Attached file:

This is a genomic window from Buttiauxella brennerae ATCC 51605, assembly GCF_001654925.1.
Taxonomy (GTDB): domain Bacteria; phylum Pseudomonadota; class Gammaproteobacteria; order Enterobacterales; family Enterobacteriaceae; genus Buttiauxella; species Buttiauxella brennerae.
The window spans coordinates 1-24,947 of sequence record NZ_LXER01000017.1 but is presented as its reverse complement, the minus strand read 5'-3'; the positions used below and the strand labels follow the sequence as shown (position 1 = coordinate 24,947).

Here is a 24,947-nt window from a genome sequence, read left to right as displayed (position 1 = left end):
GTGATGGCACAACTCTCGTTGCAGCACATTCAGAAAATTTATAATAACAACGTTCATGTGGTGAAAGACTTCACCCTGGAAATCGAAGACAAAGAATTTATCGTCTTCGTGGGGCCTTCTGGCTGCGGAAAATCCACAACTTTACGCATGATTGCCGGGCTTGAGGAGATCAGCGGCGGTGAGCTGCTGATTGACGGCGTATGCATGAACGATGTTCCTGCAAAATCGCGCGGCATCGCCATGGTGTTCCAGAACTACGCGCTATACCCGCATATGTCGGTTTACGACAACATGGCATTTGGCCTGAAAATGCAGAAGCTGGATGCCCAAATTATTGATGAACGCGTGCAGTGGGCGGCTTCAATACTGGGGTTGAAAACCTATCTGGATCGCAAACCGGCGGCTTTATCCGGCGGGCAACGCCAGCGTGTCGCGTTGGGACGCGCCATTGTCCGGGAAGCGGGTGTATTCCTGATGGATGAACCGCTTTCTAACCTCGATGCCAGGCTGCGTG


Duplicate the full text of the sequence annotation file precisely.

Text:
This is a genomic window from Buttiauxella brennerae ATCC 51605, assembly GCF_001654925.1.
Taxonomy (GTDB): domain Bacteria; phylum Pseudomonadota; class Gammaproteobacteria; order Enterobacterales; family Enterobacteriaceae; genus Buttiauxella; species Buttiauxella brennerae.
The window spans coordinates 1-24,947 of sequence record NZ_LXER01000017.1 but is presented as its reverse complement, the minus strand read 5'-3'; the positions used below and the strand labels follow the sequence as shown (position 1 = coordinate 24,947).

Here is a 24,947-nt window from a genome sequence, read left to right as displayed (position 1 = left end):
GTGATGGCACAACTCTCGTTGCAGCACATTCAGAAAATTTATAATAACAACGTTCATGTGGTGAAAGACTTCACCCTGGAAATCGAAGACAAAGAATTTATCGTCTTCGTGGGGCCTTCTGGCTGCGGAAAATCCACAACTTTACGCATGATTGCCGGGCTTGAGGAGATCAGCGGCGGTGAGCTGCTGATTGACGGCGTATGCATGAACGATGTTCCTGCAAAATCGCGCGGCATCGCCATGGTGTTCCAGAACTACGCGCTATACCCGCATATGTCGGTTTACGACAACATGGCATTTGGCCTGAAAATGCAGAAGCTGGATGCCCAAATTATTGATGAACGCGTGCAGTGGGCGGCTTCAATACTGGGGTTGAAAACCTATCTGGATCGCAAACCGGCGGCTTTATCCGGCGGGCAACGCCAGCGTGTCGCGTTGGGACGCGCCATTGTCCGGGAAGCGGGTGTATTCCTGATGGATGAACCGCTTTCTAACCTCGATGCCAGGCTGCGTG